Lots of engineering compromises to make cars pass lighting/safety/emissions laws/hammer coming down hard in 1974+ on the new big-$$$ low octane no-lead fuel/OPEC (1973) on a shoe-string budget/car companies not wanting to fully redesign existing platforms/band-aiding them then.

At least the little obscure car company Volvo cars was conveniently way more 'ahead' of it than most & less exposed having only 1-2 car platforms commonly sold that basically met the criteria already for lighting/safety/born ugly staid styling (not a sports car wearing giant diving board bumpers at the wrong/new federal mandate bumper heights)/fuel economy per ton hauled and didn't totally have to ruin their cars, just morphed them a little with some cautious engineering compromises & didn't have to re-market them to their probable buyers much (nerds/dorks in the USA).

'74-'77 was a real rough patch for car companies, and '74-'77 140/240s are the lesser/shallow end of the Volvo gene pool too, probably why most TBers/extreme volvo owner dorks get them for dirt cheap/fall in love with them?

They did what they could and still be legal/cost effective without making some really terrible compromises, especially '79+ after the first wave of "struggling to comply" 1973+.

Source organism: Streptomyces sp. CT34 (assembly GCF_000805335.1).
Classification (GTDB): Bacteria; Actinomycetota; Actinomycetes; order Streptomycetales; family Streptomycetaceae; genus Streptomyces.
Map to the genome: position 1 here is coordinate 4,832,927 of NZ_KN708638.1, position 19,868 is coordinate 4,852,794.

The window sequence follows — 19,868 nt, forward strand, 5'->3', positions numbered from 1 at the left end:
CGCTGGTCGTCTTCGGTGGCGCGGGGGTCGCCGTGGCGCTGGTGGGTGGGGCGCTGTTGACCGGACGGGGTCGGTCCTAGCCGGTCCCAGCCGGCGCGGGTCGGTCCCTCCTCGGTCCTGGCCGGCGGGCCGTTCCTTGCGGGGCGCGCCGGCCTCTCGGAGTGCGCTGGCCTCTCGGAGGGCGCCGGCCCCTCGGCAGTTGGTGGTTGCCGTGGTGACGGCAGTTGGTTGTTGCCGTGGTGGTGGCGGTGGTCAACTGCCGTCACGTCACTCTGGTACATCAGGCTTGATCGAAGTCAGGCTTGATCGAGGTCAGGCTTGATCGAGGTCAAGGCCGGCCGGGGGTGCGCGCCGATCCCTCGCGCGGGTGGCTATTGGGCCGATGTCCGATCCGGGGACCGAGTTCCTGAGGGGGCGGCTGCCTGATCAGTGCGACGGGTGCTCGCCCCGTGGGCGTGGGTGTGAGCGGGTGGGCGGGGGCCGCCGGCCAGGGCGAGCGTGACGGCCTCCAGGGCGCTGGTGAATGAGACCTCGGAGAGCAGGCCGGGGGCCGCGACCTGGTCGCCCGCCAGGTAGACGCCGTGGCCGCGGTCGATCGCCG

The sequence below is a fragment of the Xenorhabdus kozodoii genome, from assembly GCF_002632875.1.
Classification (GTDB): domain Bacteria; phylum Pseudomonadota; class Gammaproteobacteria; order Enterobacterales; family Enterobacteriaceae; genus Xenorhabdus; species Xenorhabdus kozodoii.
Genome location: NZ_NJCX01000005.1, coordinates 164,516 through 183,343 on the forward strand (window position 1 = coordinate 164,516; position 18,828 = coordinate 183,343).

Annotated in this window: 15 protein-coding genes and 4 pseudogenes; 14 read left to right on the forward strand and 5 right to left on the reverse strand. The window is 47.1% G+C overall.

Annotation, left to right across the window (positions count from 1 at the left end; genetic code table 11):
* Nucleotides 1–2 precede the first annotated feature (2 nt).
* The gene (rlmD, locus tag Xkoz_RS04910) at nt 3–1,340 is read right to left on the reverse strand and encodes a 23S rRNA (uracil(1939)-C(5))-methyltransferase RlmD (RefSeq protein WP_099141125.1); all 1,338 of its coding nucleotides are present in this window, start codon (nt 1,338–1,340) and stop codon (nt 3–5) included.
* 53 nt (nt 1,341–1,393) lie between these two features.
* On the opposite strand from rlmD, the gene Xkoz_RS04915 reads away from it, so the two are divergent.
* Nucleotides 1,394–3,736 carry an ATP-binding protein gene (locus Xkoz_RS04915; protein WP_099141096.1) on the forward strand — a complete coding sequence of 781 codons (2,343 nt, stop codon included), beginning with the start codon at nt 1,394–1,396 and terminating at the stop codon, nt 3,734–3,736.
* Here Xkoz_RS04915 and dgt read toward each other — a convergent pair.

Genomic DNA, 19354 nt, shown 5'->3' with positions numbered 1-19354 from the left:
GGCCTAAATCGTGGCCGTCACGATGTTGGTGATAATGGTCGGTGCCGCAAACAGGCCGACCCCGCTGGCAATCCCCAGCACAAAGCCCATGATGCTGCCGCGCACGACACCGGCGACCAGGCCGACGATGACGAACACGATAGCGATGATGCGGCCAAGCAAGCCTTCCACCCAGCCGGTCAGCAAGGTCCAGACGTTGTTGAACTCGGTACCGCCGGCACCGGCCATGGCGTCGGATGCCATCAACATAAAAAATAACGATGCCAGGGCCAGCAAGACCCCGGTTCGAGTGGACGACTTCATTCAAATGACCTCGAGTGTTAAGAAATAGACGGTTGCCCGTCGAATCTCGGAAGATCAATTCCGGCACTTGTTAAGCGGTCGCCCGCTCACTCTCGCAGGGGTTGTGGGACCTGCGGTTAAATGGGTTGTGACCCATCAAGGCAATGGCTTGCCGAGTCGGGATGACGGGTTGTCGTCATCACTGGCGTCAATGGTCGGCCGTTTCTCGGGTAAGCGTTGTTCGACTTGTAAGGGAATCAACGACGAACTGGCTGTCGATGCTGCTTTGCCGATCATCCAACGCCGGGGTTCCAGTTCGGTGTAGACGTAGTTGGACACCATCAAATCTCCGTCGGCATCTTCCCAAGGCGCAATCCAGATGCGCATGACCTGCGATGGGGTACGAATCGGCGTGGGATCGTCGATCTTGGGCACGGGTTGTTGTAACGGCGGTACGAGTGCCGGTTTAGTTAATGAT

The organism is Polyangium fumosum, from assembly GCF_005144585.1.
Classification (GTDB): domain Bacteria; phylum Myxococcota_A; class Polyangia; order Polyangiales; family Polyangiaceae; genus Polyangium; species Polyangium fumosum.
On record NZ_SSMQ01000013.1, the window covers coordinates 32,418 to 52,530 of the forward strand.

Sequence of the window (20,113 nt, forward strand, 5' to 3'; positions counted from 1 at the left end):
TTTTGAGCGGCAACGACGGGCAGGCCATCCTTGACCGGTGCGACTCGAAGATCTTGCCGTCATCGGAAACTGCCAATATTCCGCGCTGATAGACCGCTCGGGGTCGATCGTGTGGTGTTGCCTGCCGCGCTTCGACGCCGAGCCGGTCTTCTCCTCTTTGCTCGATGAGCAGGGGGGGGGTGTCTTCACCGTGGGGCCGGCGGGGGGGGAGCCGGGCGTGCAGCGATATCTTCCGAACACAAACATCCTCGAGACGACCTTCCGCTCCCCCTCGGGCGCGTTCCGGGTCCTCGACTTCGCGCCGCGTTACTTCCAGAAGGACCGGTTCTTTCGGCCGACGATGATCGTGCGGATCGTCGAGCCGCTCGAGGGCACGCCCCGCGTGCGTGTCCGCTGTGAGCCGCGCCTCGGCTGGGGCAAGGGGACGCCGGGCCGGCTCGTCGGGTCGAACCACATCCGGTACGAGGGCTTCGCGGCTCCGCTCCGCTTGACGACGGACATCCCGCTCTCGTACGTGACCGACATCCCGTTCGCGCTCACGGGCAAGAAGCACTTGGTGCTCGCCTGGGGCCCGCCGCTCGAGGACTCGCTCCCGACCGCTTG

3.73s are dirt common, but 3.54 isn't in 1031 (if that matters/you need longevity carrying weight with some torque).
Funny though, on the cold/damp fog NE/upper PNW cars running around with toothpaste rear axle grease that never gets warm/has condensation in it/leaking pinion seals, even the 1031s are worn out on some, by now...
Probably best to just find a surviving 3.73 out of a late car & appropriate speedometer drive gear for the trans...

Even though the auto trans is gentler on the rear axle generally speaking, I've seen quite a few noisy 3.73s in abused late cars now.
3.31s the pinion is giant & most of those gears get warm/a ton of fuel efficient highway miles is my theory.
Leaks get addressed and the gear oil actually gets warm enough to steam off all the condensate/sweat in the housing.
Auto-tragics with steeper axle ratios have smaller pinion spinning faster getting few miles/slammed around the city on cold/condensate toothpaste for gear oil that never warms up.